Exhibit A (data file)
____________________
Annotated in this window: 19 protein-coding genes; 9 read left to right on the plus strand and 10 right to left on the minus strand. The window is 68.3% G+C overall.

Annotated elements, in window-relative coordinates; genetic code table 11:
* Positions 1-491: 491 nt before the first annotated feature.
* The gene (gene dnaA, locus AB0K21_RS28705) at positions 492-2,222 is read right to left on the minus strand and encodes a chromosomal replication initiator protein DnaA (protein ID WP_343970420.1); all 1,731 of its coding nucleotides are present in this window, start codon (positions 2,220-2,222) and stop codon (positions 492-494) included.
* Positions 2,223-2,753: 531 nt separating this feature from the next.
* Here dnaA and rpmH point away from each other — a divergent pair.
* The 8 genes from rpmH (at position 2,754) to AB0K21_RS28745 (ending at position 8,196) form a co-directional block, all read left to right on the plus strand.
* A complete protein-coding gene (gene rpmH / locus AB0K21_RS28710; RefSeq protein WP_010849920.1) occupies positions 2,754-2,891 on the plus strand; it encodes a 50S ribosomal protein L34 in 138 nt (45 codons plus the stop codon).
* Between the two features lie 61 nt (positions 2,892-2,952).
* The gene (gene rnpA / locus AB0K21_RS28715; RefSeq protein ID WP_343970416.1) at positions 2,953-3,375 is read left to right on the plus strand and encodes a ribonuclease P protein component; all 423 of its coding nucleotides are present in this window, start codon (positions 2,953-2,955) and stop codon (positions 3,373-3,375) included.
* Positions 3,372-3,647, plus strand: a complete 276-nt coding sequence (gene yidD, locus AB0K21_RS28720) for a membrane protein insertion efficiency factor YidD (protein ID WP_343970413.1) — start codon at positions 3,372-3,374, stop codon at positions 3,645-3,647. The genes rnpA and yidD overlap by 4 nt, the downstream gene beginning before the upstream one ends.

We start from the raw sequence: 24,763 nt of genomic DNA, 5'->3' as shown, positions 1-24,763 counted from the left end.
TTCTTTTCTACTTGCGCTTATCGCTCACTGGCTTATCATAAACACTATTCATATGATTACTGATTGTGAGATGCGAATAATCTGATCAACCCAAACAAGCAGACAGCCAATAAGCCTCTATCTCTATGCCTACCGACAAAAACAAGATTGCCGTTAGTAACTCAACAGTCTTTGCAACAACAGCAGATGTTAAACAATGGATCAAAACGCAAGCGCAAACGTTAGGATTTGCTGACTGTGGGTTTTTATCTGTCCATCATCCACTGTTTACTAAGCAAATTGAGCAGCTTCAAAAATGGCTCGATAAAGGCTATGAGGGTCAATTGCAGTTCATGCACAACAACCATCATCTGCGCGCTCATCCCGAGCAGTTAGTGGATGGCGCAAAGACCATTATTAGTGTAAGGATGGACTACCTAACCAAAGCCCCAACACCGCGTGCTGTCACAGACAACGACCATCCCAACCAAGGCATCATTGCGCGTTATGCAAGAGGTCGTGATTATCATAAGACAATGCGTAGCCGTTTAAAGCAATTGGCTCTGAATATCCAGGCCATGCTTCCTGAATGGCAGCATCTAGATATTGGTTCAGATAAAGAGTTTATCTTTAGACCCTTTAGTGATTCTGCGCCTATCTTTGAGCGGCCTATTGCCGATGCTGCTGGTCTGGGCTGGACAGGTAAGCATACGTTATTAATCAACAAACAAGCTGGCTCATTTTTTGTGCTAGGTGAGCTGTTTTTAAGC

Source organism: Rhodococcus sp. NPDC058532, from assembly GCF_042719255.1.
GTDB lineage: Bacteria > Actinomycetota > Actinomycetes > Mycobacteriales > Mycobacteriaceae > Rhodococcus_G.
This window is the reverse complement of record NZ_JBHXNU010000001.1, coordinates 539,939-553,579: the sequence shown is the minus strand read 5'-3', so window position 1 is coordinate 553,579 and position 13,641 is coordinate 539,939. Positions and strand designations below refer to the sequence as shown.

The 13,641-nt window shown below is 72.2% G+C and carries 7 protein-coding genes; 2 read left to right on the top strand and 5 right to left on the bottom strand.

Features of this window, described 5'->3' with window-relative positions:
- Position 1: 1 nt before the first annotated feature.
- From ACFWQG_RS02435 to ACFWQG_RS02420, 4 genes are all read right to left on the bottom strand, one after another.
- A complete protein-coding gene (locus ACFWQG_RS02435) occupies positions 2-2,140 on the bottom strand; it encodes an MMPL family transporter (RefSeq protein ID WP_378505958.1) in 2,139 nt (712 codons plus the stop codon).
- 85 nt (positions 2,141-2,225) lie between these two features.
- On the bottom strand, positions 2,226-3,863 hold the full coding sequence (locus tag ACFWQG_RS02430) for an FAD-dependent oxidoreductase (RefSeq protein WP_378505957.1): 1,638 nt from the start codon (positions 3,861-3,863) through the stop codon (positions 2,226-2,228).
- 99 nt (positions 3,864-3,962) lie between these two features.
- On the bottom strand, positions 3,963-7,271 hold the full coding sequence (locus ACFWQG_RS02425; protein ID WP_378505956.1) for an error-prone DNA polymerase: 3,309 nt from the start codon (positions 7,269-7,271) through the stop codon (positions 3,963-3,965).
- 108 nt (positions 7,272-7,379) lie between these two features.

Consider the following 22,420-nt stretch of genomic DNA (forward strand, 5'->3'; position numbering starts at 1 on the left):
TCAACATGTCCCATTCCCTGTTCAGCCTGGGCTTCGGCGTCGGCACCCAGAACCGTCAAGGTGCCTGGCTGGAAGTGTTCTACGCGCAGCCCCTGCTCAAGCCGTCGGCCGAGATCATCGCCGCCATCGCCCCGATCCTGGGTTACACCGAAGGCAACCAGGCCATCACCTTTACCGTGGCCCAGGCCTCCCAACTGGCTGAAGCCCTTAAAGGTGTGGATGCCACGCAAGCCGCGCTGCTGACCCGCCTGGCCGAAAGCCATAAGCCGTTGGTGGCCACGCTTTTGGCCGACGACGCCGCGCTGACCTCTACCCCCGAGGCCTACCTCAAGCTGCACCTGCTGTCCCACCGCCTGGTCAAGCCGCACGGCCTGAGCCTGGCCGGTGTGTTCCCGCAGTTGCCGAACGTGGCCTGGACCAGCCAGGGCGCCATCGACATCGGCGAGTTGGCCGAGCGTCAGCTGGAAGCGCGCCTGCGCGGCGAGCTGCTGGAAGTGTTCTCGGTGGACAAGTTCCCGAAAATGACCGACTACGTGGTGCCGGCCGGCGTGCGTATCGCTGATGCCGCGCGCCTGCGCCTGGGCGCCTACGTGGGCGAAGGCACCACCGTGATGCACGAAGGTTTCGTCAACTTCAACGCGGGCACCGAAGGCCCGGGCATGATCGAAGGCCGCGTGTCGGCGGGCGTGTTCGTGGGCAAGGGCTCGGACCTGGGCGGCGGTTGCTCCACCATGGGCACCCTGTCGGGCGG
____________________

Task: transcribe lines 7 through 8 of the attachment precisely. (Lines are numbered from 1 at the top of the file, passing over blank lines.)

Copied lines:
* The 8 genes from rpmH (at position 2,754) to AB0K21_RS28745 (ending at position 8,196) form a co-directional block, all read left to right on the plus strand.
* A complete protein-coding gene (gene rpmH / locus AB0K21_RS28710; RefSeq protein WP_010849920.1) occupies positions 2,754-2,891 on the plus strand; it encodes a 50S ribosomal protein L34 in 138 nt (45 codons plus the stop codon).